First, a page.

We finally came to the edge of the jungle where a large stand of bamboo rose above the jungle canopy. Bamboo is amazing stuff. In some cases, it grows literally feet a day and is so strong that in China they still use it as scaffolding when building high rise buildings. It happens to be great for a bilibili material not only because of its strength, but because it is chambered. So if one chamber splits and floods you literally still have dozens of chambers remaining to keep you afloat. Thus, while it may not be a Boston Whaler, a bilibili is a pretty safe watercraft for the expense!

My admiration of the superior building material quickly faded as we began to cut select pieces of bamboo with our cane knives. A cane knife is a pretty effective tool…fairly light, sharp, balanced with an easy swing…so you would think that it wouldn’t take much effort to cut down a hollow piece of wood. Again, you would be wrong. After cutting just 2 lengths of bamboo that were about 8 inches in diameter at the base and 20 feet long, I thought I was going to vomit as that imaginary sweater and knit cap seemed to enhance gravity as well as temperature. But, being a man, I was not going to let Tevita see me sweat…or at least hurl up my breakfast. So, I swallowed my pride…and vomit…and kept hacking away at the bamboo. Ten lengths later, we had the base materials for making the bilibili.

After trimming all the branches from the bamboo we dragged them down to the river and lined them up in the shallow water. Tevita then disappeared into the bush to return a few moments later with three pieces of hardwood that would form the perpendicular structural support for the craft. We then cut notches in opposing sides of the first and largest chamber of each piece of bamboo where one of the pieces of hardwood would pass through and form the primary support for the bilibili. The other two pieces would be lashed on top of the bamboo further back and would help cinch the lengths together. Thus, in the shallow water and gooey mud of the Nasekawa River, the keel of the F/V Mi-SEA-chelle was laid.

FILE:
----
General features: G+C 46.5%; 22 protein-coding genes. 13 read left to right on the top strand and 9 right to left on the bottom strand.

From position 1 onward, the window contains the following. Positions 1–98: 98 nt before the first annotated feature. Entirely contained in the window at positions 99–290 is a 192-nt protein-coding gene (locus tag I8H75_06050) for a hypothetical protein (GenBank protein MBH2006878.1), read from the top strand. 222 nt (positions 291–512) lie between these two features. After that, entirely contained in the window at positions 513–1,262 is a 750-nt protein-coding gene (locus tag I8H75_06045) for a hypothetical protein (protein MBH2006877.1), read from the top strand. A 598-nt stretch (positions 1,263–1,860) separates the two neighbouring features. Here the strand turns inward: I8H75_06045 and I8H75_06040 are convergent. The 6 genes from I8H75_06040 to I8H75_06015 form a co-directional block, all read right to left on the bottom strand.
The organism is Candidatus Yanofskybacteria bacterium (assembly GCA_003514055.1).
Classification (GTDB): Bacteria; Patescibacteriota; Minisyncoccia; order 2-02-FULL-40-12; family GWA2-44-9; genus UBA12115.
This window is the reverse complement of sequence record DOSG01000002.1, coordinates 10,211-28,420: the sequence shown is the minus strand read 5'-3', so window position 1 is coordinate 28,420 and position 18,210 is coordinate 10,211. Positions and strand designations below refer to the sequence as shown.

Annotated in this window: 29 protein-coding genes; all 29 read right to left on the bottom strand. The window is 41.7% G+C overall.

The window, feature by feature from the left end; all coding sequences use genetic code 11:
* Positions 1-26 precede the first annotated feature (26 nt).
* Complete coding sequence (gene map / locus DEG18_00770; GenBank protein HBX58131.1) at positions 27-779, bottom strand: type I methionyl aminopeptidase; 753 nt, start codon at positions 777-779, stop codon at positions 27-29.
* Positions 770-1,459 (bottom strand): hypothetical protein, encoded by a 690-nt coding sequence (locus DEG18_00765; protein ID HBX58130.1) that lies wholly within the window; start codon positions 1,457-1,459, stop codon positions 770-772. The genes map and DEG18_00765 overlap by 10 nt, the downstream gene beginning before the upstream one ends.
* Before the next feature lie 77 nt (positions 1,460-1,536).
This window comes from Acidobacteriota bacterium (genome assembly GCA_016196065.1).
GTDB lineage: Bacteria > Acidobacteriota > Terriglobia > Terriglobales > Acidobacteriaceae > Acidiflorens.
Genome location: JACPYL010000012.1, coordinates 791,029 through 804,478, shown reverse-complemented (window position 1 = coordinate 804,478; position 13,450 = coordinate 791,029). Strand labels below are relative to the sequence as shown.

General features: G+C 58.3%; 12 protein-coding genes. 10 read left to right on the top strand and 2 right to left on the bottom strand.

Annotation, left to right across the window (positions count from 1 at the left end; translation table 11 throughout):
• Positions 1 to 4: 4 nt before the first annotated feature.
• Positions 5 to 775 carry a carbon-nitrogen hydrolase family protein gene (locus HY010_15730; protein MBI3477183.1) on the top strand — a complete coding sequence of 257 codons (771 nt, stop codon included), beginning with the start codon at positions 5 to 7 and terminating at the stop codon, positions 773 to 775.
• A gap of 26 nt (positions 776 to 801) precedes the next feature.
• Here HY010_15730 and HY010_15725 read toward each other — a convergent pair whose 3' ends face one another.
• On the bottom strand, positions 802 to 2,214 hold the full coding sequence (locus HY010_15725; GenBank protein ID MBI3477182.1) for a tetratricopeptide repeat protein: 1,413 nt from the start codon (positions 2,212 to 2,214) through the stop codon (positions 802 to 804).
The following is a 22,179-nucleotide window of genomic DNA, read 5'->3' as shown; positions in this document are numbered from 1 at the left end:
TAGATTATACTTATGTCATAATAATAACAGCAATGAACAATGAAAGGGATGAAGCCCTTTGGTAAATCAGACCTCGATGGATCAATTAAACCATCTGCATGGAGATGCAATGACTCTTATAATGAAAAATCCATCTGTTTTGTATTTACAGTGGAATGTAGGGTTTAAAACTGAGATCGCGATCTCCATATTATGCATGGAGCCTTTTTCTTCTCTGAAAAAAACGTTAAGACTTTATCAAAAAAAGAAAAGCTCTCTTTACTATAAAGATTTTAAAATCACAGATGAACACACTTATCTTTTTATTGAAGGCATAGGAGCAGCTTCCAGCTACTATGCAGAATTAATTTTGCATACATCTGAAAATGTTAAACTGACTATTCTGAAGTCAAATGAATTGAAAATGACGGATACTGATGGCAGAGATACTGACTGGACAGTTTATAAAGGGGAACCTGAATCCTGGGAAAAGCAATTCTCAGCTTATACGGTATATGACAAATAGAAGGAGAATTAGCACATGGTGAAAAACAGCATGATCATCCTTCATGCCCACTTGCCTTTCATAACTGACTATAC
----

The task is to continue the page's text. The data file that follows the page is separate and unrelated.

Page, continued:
Tevita had said that this would be the “easy part.” I can’t say it was easier, but at least it was cooler standing in the river and out of the oppressive heat of the jungle. It took both of us tying knots, pulling, looping, holding, and bracing our feet against the bamboo to pull everything together. After about two hours of rope burns, splinters, and an advancing sunburn, we had successfully cinched the raft together.

After a handshake and a hearty “vinaka vakalevu”, Tevita handed me a slender, 10-foot long piece of bamboo and like a modern day Tom Sawyer I started poling downstream. It was one of the moments in Fiji that has really made me smile. As I poled downstream (with that Rush song stuck in my head) my heart swelled as I thought, “this is the adventure that I was looking for.” Then I got a dose of “be careful what you ask for” when I hit the swells at the mouth of the river and thought, “OK, this was a little more adventure than I wanted.” After struggling against the crashing waves and nearly being washed off the bilibili several times, I made it back to the shallow side of the reef edge and started poling toward home. At 4PM, I finally poled up in front of our beachside home.

Over the next week I would build an anchor and a platform like all the other bilibilis in the village, only my platform and anchor would be like no other. Anchors in the village basically consist of anything heavy…a cinder block, an old lawn mower engine, an old pedal sewing machine. Sure, they’ll hold the bilibili in place in even the roughest weather, but all of these anchors basically crush anything they land on when thrown into the water. So I made a coral anchor using some small gauge rebar, an old piece of 2 inch pipe, and some concrete mix, which is designed to cause less damage to the coral by hooking onto the coral substrate rather than crushing it. The Fijian’s thought I was crazy for putting so much work into an anchor, but someone has to set the example. My platform perplexed them even more. The Fijians basically use any combination of old lumber and bush wood that they can find in the village and secure with any combination of nails, wire, and rope. My platform was squared, nailed, and glued using appropriately sized lumber. Moreover, I am fairly certain that my bilibili is the only one in Fiji, if not the world, designed with oars. I am absolutely certain that my bilibili is the only one with rod holders.